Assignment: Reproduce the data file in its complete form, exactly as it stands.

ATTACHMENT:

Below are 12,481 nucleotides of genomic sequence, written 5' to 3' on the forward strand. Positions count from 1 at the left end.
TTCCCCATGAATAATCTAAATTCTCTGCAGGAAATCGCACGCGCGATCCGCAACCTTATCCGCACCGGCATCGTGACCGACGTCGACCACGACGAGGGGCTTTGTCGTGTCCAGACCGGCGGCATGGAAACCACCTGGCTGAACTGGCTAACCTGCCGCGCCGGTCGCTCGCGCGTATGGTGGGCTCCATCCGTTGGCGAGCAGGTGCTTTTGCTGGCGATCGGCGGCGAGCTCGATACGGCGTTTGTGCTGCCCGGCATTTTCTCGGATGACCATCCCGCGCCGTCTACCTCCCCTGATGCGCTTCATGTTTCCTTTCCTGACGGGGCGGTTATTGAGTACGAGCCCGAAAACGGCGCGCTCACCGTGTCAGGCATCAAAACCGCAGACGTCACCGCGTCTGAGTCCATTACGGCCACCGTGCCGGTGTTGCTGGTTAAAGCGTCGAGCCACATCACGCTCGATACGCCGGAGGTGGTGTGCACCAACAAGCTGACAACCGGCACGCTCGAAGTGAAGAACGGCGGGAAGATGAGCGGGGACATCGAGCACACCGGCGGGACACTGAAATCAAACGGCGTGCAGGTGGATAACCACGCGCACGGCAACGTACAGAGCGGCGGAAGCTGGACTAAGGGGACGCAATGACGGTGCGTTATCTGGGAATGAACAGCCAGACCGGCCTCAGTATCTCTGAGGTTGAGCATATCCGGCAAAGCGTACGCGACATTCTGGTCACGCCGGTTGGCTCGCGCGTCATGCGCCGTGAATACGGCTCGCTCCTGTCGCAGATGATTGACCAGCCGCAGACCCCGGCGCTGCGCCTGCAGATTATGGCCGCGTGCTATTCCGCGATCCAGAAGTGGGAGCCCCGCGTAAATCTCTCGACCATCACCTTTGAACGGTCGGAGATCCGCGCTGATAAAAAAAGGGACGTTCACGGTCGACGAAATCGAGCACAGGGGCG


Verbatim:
Below are 12,481 nucleotides of genomic sequence, written 5' to 3' on the forward strand. Positions count from 1 at the left end.
TTCCCCATGAATAATCTAAATTCTCTGCAGGAAATCGCACGCGCGATCCGCAACCTTATCCGCACCGGCATCGTGACCGACGTCGACCACGACGAGGGGCTTTGTCGTGTCCAGACCGGCGGCATGGAAACCACCTGGCTGAACTGGCTAACCTGCCGCGCCGGTCGCTCGCGCGTATGGTGGGCTCCATCCGTTGGCGAGCAGGTGCTTTTGCTGGCGATCGGCGGCGAGCTCGATACGGCGTTTGTGCTGCCCGGCATTTTCTCGGATGACCATCCCGCGCCGTCTACCTCCCCTGATGCGCTTCATGTTTCCTTTCCTGACGGGGCGGTTATTGAGTACGAGCCCGAAAACGGCGCGCTCACCGTGTCAGGCATCAAAACCGCAGACGTCACCGCGTCTGAGTCCATTACGGCCACCGTGCCGGTGTTGCTGGTTAAAGCGTCGAGCCACATCACGCTCGATACGCCGGAGGTGGTGTGCACCAACAAGCTGACAACCGGCACGCTCGAAGTGAAGAACGGCGGGAAGATGAGCGGGGACATCGAGCACACCGGCGGGACACTGAAATCAAACGGCGTGCAGGTGGATAACCACGCGCACGGCAACGTACAGAGCGGCGGAAGCTGGACTAAGGGGACGCAATGACGGTGCGTTATCTGGGAATGAACAGCCAGACCGGCCTCAGTATCTCTGAGGTTGAGCATATCCGGCAAAGCGTACGCGACATTCTGGTCACGCCGGTTGGCTCGCGCGTCATGCGCCGTGAATACGGCTCGCTCCTGTCGCAGATGATTGACCAGCCGCAGACCCCGGCGCTGCGCCTGCAGATTATGGCCGCGTGCTATTCCGCGATCCAGAAGTGGGAGCCCCGCGTAAATCTCTCGACCATCACCTTTGAACGGTCGGAGATCCGCGCTGATAAAAAAAGGGACGTTCACGGTCGACGAAATCGAGCACAGGGGCG